Council members issued a press statement on 12 July that called for de-escalation, reinstitution of the November 2012 ceasefire, respect for international humanitarian law, including the protection of civilians, and support for the resumption of direct negotiations (SC/11472). This press statement, which was proposed by Jordan following the 10 July meeting of the Council on Gaza, was met with initial resistance by the US. The Arab Group and Palestine then discussed the possibility of pursuing a resolution in the Council, and, while aware that a US veto was likely at this juncture, nevertheless stressed to the US the importance of the Council responding to the situation in Gaza. The possibility of a resolution appears to have softened the US position on a press statement, allowing for agreement two days after it was proposed.

At today’s meeting, Council members will likely be interested in focusing on protection of civilians and hearing more from Feltman about whether there is any possibility of a ceasefire following the failure of Egypt’s ceasefire proposal and the resumption of fighting after the end of the five-hour humanitarian pause negotiated by Special Coordinator for the Middle East Peace Process Robert Serry.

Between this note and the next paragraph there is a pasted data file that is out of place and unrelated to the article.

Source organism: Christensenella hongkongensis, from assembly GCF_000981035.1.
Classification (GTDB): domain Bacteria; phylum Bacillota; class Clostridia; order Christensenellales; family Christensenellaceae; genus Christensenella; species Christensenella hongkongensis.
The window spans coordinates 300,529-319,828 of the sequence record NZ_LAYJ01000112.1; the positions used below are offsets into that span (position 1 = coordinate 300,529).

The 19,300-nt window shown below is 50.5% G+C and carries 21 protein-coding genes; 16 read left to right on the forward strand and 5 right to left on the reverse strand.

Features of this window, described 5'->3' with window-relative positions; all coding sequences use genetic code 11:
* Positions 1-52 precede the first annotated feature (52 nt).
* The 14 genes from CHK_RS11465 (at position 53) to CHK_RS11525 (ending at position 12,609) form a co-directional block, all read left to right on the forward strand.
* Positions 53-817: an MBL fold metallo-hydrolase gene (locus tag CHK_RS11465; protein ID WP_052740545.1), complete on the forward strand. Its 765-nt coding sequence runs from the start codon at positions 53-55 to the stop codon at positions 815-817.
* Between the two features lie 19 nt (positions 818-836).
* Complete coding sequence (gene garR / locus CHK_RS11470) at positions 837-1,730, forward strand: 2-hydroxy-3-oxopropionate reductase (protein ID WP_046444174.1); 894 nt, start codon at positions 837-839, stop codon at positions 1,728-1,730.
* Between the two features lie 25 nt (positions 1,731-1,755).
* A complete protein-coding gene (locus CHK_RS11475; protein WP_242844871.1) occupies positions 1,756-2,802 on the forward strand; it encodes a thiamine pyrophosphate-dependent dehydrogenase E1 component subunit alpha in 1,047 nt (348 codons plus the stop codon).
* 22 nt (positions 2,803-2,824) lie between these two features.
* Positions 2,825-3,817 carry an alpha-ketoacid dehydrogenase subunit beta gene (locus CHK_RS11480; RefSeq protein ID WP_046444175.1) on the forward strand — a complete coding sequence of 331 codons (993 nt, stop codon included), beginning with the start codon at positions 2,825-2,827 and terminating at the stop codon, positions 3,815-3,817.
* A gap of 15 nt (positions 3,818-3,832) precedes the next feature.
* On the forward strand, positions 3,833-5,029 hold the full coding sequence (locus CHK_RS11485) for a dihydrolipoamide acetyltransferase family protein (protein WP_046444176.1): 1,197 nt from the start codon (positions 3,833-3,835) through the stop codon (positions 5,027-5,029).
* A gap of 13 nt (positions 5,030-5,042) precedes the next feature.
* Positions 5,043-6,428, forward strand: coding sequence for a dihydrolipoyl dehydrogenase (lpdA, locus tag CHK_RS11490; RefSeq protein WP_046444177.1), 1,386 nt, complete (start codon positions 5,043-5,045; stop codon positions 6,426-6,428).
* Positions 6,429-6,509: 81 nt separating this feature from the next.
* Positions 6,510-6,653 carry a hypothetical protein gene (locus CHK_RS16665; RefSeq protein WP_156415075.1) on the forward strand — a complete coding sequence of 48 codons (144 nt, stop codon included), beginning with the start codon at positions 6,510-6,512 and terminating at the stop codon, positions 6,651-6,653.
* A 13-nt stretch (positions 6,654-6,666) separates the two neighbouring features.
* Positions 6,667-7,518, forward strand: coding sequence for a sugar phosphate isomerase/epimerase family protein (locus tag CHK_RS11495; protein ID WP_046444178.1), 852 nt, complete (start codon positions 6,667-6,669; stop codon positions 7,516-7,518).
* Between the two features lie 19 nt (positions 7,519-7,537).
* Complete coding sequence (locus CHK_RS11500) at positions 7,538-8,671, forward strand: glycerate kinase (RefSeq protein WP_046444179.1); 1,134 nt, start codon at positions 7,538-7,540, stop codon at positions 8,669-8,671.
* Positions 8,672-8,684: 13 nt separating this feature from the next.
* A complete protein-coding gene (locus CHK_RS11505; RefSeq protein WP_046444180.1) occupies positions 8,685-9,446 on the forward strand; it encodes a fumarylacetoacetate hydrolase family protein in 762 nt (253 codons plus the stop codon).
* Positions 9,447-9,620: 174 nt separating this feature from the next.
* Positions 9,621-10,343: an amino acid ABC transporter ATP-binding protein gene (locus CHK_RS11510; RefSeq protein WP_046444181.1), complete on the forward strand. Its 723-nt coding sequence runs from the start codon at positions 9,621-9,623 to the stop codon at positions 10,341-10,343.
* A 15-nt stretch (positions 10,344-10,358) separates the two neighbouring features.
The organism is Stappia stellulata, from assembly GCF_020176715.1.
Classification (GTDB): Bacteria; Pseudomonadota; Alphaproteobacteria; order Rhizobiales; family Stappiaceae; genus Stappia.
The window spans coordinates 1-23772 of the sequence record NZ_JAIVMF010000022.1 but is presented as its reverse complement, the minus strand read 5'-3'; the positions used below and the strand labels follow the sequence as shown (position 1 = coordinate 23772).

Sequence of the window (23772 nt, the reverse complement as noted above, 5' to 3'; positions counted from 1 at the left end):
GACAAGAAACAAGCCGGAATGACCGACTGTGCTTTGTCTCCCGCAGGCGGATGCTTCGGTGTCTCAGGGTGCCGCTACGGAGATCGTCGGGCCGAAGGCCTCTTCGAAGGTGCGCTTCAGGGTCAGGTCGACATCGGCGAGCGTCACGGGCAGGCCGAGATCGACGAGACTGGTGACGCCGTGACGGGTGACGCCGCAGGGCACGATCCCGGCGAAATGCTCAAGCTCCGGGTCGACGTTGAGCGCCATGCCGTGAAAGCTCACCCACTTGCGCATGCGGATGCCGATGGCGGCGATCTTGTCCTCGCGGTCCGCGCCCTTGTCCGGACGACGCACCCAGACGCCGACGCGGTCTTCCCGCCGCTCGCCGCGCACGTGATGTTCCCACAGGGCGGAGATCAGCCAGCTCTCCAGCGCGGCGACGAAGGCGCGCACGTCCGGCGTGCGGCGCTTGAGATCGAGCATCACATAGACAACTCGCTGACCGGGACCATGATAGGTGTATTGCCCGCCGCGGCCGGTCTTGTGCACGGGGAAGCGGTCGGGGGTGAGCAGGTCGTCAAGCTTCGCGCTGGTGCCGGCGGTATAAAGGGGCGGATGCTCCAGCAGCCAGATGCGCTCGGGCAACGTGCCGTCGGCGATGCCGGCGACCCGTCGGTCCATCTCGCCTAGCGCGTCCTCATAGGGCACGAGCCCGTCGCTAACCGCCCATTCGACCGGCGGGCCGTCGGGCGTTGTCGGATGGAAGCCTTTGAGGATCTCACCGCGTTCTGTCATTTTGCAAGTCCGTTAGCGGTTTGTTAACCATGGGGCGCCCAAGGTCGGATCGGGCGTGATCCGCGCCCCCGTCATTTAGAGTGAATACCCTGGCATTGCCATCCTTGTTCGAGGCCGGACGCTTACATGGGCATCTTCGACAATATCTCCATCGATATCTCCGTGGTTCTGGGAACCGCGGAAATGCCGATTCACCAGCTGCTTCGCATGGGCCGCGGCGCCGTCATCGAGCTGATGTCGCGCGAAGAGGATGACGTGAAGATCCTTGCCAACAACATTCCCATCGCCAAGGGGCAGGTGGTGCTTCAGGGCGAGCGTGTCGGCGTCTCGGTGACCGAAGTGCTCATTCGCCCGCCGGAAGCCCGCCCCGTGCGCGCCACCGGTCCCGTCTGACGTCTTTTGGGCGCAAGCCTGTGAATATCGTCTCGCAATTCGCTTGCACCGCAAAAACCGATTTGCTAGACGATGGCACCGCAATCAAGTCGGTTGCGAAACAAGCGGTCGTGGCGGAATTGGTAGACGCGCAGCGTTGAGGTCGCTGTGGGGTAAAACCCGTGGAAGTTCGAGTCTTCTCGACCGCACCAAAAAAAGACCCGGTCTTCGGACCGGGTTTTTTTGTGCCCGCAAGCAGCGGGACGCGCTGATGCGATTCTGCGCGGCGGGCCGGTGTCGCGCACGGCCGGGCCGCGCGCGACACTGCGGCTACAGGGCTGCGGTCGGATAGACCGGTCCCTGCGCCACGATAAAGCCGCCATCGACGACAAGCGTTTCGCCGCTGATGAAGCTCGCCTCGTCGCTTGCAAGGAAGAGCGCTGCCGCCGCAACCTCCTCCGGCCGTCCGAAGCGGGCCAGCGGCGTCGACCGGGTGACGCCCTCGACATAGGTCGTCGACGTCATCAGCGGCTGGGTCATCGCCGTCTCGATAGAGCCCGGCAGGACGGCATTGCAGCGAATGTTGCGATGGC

On 14 July, Egypt, supported by the Arab League and the US, proposed a ceasefire that was accepted by Israel on 15 July but rejected by Hamas on 16 July. Hamas reports that it was never officially consulted about the initiative and that the proposed ceasefire would only reinstate the status quo. Hamas’ requirements for a truce include wider conditions addressing Israel’s blockade of Gaza and the re-release of Palestinian prisoners who were released in 2011 as part of the Gilad Shalit prisoner exchange with Israel, as well as those prisoners released as part of the terms of the recent US-brokered peace talks. The prisoners were re-arrested in the last month during Israel’s security sweeps in the West Bank.